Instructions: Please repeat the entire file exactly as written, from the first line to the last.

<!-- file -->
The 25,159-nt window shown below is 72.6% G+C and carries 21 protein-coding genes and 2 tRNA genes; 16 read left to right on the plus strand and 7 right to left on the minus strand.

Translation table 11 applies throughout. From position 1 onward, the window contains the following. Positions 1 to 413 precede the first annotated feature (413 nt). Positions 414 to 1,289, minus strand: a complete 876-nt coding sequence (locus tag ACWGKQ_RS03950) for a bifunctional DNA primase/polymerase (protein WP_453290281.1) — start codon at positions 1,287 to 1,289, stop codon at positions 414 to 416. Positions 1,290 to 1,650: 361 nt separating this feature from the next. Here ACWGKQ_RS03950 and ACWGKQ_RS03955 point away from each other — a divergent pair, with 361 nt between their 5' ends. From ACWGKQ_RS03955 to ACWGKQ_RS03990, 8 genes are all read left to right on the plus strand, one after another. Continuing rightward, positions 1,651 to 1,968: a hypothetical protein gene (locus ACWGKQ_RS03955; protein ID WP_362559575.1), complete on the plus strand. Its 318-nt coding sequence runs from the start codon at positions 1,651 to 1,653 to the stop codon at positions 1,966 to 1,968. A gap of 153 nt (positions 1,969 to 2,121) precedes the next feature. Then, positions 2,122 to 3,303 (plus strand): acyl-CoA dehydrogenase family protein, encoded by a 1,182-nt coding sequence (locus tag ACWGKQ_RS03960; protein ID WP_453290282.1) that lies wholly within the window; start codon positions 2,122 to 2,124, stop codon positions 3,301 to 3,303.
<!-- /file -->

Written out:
The 25,159-nt window shown below is 72.6% G+C and carries 21 protein-coding genes and 2 tRNA genes; 16 read left to right on the plus strand and 7 right to left on the minus strand.

Translation table 11 applies throughout. From position 1 onward, the window contains the following. Positions 1 to 413 precede the first annotated feature (413 nt). Positions 414 to 1,289, minus strand: a complete 876-nt coding sequence (locus tag ACWGKQ_RS03950) for a bifunctional DNA primase/polymerase (protein WP_453290281.1) — start codon at positions 1,287 to 1,289, stop codon at positions 414 to 416. Positions 1,290 to 1,650: 361 nt separating this feature from the next. Here ACWGKQ_RS03950 and ACWGKQ_RS03955 point away from each other — a divergent pair, with 361 nt between their 5' ends. From ACWGKQ_RS03955 to ACWGKQ_RS03990, 8 genes are all read left to right on the plus strand, one after another. Continuing rightward, positions 1,651 to 1,968: a hypothetical protein gene (locus ACWGKQ_RS03955; protein ID WP_362559575.1), complete on the plus strand. Its 318-nt coding sequence runs from the start codon at positions 1,651 to 1,653 to the stop codon at positions 1,966 to 1,968. A gap of 153 nt (positions 1,969 to 2,121) precedes the next feature. Then, positions 2,122 to 3,303 (plus strand): acyl-CoA dehydrogenase family protein, encoded by a 1,182-nt coding sequence (locus tag ACWGKQ_RS03960; protein ID WP_453290282.1) that lies wholly within the window; start codon positions 2,122 to 2,124, stop codon positions 3,301 to 3,303.